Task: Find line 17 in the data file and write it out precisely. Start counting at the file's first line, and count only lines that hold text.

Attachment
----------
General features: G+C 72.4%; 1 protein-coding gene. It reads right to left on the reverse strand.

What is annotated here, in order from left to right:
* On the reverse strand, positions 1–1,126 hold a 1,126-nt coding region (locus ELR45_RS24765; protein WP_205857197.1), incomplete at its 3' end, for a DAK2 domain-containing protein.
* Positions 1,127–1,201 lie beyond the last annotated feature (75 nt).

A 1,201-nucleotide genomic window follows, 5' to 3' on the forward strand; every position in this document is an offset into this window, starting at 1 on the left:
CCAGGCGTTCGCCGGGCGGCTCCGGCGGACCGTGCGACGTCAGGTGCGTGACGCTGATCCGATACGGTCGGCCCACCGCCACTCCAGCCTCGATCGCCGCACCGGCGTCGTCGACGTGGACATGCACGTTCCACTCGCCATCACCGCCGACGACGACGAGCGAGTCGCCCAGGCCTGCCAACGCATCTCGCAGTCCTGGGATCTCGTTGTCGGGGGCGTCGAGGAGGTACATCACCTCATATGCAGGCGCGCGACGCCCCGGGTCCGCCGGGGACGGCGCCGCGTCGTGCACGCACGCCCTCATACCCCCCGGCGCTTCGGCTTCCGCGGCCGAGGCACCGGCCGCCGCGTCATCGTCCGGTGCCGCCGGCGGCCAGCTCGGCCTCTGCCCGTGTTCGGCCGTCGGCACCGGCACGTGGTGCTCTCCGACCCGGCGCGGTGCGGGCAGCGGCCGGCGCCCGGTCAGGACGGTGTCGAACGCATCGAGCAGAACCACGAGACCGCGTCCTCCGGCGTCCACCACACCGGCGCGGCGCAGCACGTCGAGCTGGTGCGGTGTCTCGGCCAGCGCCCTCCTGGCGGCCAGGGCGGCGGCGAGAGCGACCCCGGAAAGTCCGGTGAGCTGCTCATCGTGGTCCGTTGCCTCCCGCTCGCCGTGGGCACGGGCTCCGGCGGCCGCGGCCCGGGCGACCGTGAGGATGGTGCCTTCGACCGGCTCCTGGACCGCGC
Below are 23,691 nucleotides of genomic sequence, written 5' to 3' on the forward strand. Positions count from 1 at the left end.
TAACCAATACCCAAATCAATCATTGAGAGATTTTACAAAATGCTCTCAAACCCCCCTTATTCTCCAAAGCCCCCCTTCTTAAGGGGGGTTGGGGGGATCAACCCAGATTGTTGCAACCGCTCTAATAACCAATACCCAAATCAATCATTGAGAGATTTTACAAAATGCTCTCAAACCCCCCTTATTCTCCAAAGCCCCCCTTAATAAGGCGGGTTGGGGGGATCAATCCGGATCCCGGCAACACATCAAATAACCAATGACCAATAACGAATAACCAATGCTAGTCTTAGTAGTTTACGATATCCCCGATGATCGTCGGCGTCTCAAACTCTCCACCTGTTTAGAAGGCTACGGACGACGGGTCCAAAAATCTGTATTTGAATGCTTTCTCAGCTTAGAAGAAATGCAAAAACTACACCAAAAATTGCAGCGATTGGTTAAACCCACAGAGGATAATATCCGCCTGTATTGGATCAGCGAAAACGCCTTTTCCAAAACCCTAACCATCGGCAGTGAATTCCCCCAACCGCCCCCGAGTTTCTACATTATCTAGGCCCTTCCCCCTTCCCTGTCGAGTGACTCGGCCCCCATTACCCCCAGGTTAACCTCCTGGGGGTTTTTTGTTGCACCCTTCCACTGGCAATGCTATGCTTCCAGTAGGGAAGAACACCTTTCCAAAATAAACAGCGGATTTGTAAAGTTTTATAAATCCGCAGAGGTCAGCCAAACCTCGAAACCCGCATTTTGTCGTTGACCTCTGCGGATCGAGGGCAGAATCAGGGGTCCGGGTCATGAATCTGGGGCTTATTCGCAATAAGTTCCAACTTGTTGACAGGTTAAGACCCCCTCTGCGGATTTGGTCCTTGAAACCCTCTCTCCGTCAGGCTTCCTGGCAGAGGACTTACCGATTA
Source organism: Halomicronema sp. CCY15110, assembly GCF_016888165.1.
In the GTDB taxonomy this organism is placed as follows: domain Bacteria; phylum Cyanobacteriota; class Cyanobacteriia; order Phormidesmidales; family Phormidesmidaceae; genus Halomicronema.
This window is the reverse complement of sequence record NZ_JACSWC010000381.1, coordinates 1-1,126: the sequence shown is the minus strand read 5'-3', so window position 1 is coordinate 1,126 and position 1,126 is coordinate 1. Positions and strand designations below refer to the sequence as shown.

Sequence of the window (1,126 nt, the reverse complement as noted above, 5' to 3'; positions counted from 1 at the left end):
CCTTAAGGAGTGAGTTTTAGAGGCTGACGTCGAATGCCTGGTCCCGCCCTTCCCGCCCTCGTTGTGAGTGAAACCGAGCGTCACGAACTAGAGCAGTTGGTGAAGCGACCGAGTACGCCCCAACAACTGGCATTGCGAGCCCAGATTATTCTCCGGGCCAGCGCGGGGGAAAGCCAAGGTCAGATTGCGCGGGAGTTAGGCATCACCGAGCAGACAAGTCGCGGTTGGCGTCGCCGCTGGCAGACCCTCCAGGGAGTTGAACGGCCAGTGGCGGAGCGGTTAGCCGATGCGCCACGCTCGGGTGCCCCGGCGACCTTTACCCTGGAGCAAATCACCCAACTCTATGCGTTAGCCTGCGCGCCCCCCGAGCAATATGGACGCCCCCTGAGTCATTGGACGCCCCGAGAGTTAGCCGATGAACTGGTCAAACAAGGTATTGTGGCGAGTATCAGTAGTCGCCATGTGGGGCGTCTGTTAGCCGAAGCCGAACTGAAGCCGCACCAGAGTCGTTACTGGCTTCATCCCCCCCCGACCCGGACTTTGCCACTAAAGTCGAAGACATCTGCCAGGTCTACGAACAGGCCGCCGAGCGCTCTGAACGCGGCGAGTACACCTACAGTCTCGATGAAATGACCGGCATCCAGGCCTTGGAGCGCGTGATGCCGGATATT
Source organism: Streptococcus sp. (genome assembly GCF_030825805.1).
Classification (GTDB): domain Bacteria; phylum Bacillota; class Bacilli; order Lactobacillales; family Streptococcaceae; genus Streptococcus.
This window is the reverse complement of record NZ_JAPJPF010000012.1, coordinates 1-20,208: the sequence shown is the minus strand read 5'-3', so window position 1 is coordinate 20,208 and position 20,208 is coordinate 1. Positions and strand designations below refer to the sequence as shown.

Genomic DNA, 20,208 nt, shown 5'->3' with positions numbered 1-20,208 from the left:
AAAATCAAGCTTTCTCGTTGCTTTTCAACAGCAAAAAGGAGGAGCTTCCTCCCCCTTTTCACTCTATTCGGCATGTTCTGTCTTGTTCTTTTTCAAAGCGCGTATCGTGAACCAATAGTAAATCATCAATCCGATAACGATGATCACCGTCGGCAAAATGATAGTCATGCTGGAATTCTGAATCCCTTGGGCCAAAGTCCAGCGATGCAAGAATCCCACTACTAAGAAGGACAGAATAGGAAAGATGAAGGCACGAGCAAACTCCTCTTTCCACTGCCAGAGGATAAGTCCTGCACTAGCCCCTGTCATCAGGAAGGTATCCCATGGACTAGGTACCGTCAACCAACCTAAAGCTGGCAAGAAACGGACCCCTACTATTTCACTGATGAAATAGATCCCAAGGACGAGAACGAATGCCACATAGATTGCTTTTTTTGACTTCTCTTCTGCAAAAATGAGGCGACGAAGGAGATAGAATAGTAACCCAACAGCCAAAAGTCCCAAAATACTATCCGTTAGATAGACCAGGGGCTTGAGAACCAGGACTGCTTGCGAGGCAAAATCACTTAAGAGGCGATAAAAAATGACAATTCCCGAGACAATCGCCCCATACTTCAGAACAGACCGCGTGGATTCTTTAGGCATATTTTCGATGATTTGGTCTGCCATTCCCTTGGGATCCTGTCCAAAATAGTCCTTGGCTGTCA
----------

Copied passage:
Genomic DNA, 20,208 nt, shown 5'->3' with positions numbered 1-20,208 from the left: